Bentylol; Dicyclomine Hydrochloride Injection; Formulex; Jamp-Dicyclomine; Protylol; Riva-Dicyclomine
- It is used to treat GI (gastrointestinal) spasms.
- It is used to treat irritable bowel syndrome.
- It may be given to you for other reasons. Talk with the doctor.
For all patients taking this drug:
- If you have an allergy to dicyclomine or any other part of this drug.
- If you are allergic to any drugs like this one, any other drugs, foods, or other substances. Tell your doctor about the allergy and what signs you had, like rash; hives; itching; shortness of breath; wheezing; cough; swelling of face, lips, tongue, or throat; or any other signs.
- If you have any of these health problems: Bowel block, heart problems due to bleeding, glaucoma, myasthenia gravis, reflux esophagitis, slow moving GI (gastrointestinal tract), trouble passing urine, or very bad ulcerative colitis.
- If you are breast-feeding. Do not breast-feed while you take this drug.
- If your child is younger than 6 months of age. Do not give this drug to an infant younger than 6 months of age.
- Tell all of your health care providers that you take this drug. This includes your doctors, nurses, pharmacists, and dentists.
- Avoid driving and doing other tasks or actions that call for you to be alert until you see how this drug affects you.
- Talk with your doctor before you drink alcohol or use other drugs and natural products that slow your actions.
- Wear sunglasses. Sunlight may bother your eyes.
- Be careful in hot weather or while being active. Drink lots of fluids to stop fluid loss.
- If you are 65 or older, use this drug with care. You could have more side effects.
- Tell your doctor if you are pregnant or plan on getting pregnant. You will need to talk about the benefits and risks of using this drug while you are pregnant.
All oral products:
- Do not take antacids at the same time as this drug. Talk with your doctor.
- Signs of an allergic reaction, like rash; hives; itching; red, swollen, blistered, or peeling skin with or without fever; wheezing; tightness in the chest or throat; trouble breathing or talking; unusual hoarseness; or swelling of the mouth, face, lips, tongue, or throat.
- Very bad dizziness or passing out.
- Feeling confused.
- Change in speech.
- Trouble swallowing or speaking.
- Change in balance.
- Change in eyesight.
- Not able to pass urine.
- Loose stools (diarrhea).
- Very hard stools (constipation).
- Fast or slow heartbeat.
- A heartbeat that does not feel normal.
- Hallucinations (seeing or hearing things that are not there).
- Memory problems or loss.
- Mood changes.
- Feeling sleepy.
- Blurred eyesight.
- Upset stomach.
- Feeling nervous and excitable.
- Feeling tired or weak.
- Dry mouth.
- Dry skin.
- Hard stools (constipation).
- Keep taking this drug as you have been told by your doctor or other health care provider, even if you feel well.
- Drink lots of noncaffeine liquids unless told to drink less liquid by your doctor.
All oral products:
- Take with or without food.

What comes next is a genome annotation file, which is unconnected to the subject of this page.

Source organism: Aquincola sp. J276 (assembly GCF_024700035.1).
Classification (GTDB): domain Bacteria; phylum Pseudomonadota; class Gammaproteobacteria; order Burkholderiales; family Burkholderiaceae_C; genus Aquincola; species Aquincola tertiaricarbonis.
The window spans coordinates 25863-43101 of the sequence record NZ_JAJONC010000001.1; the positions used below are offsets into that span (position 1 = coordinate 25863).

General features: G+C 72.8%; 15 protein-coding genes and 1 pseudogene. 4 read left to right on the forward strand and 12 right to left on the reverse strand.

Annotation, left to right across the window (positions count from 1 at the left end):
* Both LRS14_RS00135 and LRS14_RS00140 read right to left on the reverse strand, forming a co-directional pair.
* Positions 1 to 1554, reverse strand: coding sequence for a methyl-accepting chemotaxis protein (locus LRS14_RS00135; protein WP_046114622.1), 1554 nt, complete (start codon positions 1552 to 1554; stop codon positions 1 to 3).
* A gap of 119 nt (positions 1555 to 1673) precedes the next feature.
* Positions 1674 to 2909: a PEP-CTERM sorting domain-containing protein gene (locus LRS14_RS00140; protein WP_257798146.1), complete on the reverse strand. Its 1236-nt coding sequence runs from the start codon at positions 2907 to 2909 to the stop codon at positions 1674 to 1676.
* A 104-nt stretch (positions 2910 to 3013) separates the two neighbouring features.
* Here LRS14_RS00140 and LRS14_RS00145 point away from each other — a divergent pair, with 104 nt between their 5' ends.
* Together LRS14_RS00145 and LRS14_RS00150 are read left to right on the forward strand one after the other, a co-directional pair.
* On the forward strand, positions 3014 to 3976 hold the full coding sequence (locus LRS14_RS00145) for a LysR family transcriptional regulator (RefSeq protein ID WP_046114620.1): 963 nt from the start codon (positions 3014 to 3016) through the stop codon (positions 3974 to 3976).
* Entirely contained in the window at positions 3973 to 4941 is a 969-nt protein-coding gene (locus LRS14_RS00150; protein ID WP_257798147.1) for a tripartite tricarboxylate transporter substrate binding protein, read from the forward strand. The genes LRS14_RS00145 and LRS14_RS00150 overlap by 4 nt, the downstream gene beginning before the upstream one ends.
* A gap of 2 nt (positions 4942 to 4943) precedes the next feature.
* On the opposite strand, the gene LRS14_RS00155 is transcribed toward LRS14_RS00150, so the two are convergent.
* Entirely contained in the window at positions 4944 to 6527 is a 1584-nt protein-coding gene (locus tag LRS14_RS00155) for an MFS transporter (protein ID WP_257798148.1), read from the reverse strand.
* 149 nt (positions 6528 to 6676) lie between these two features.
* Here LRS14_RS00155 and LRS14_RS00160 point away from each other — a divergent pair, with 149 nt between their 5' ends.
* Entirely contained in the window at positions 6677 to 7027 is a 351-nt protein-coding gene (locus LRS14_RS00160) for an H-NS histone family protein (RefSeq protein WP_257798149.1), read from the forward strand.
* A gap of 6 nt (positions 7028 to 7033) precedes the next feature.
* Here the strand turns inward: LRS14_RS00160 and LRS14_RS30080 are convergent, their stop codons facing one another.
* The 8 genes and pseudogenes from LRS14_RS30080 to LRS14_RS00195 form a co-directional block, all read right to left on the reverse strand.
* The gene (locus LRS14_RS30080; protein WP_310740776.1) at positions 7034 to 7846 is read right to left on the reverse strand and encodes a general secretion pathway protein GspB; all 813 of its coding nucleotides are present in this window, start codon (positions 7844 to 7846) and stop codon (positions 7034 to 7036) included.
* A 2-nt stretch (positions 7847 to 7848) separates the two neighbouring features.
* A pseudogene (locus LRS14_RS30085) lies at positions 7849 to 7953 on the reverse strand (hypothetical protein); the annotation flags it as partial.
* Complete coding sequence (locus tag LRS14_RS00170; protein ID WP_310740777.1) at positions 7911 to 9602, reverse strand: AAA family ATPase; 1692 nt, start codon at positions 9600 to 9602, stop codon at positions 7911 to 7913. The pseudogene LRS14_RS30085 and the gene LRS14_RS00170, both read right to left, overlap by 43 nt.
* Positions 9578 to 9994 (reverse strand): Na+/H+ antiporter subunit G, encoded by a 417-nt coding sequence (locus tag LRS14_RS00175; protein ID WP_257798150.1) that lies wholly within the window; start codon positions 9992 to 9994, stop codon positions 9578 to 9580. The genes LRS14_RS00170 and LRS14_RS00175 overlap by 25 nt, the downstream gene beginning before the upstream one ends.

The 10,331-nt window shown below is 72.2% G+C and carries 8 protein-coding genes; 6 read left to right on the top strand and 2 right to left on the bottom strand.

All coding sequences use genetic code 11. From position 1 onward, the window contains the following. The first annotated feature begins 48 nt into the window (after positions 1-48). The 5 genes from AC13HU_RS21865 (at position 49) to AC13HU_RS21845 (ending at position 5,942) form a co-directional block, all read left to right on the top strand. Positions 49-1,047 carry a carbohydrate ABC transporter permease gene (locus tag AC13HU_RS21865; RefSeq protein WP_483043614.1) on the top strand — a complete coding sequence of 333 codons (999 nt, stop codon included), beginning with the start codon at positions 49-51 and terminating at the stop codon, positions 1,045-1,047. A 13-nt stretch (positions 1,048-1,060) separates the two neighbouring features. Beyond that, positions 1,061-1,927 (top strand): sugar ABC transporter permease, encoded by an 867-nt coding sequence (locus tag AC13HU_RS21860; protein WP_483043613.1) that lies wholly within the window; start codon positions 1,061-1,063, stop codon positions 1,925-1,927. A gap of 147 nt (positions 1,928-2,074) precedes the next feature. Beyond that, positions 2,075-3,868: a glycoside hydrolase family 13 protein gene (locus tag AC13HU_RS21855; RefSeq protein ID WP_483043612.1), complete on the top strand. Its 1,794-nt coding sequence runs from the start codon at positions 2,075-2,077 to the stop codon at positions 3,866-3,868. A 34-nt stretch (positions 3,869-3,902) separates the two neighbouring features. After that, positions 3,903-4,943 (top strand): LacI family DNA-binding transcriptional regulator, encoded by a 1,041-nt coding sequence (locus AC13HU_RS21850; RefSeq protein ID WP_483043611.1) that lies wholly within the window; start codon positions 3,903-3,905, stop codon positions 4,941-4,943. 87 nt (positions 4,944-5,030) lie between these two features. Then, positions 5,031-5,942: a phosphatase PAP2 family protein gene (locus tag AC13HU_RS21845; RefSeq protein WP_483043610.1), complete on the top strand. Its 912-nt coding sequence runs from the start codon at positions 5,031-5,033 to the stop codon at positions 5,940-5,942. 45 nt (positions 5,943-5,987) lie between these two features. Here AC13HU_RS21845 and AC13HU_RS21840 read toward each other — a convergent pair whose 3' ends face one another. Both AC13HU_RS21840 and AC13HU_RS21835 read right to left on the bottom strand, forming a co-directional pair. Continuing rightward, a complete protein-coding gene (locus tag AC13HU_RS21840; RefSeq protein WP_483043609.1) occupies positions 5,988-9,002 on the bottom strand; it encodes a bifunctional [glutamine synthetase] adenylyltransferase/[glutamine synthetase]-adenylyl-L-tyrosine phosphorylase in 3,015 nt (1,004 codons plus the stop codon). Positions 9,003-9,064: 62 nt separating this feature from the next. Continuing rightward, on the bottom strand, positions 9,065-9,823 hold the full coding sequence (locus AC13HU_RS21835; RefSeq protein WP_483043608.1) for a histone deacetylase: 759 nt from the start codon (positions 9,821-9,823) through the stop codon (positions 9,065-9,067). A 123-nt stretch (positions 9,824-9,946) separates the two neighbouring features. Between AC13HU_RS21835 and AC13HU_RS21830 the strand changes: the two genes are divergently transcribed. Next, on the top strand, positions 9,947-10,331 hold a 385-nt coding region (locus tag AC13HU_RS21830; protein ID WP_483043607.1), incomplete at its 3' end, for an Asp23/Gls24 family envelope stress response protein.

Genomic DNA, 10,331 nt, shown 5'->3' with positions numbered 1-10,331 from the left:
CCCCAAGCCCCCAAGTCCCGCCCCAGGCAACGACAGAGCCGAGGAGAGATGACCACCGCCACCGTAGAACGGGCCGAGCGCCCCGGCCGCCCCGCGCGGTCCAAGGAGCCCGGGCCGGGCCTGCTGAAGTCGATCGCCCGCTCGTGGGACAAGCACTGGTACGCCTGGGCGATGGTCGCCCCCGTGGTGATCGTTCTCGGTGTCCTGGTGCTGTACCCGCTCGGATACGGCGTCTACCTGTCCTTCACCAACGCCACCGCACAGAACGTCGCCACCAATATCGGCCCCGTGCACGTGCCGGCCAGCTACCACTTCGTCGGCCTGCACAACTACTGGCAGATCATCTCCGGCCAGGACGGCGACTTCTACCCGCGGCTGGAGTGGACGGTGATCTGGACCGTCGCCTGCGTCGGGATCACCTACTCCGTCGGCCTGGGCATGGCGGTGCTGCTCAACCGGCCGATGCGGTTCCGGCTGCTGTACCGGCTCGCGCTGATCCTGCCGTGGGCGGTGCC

- Measure liquid doses carefully. Use the measuring device that comes with this drug. If there is none, ask the pharmacist for a device to measure this drug.
- It is given as a shot into a muscle.
- Your doctor may teach you how to give the shot.
- Do not use if the solution is cloudy, leaking, or has particles.
- Do not use if solution changes color.
- Only give this drug for a short time.
- Throw away needles in a needle/sharp disposal box. Do not reuse needles or other items. When the box is full, follow all local rules for getting rid of it. Talk with a doctor or pharmacist if you have any questions.
- Take a missed dose as soon as you think about it.
- If it is close to the time for your next dose, skip the missed dose and go back to your normal time.
- Do not take 2 doses at the same time or extra doses.
All oral products:
- Store at room temperature.
- Protect tablets from light.
- Store in a dry place. Do not store in a bathroom.
- Most of the time, this drug will be given in a hospital or doctor’s office. If stored at home, follow how to store as you were told by the doctor.
- Do not freeze.
- Keep all drugs in a safe place. Keep all drugs out of the reach of children and pets.
- Check with your pharmacist about how to throw out unused drugs.
- If your symptoms or health problems do not get better or if they become worse, call your doctor.
- Do not share your drugs with others and do not take anyone else’s drugs.
- Keep a list of all your drugs (prescription, natural products, vitamins, OTC) with you. Give this list to your doctor.
- Talk with the doctor before starting any new drug, including prescription or OTC, natural products, or vitamins.
- Some drugs may have another patient information leaflet. If you have any questions about this drug, please talk with your doctor, nurse, pharmacist, or other health care provider.
- If you think there has been an overdose, call your poison control center or get medical care right away. Be ready to tell or show what was taken, how much, and when it happened.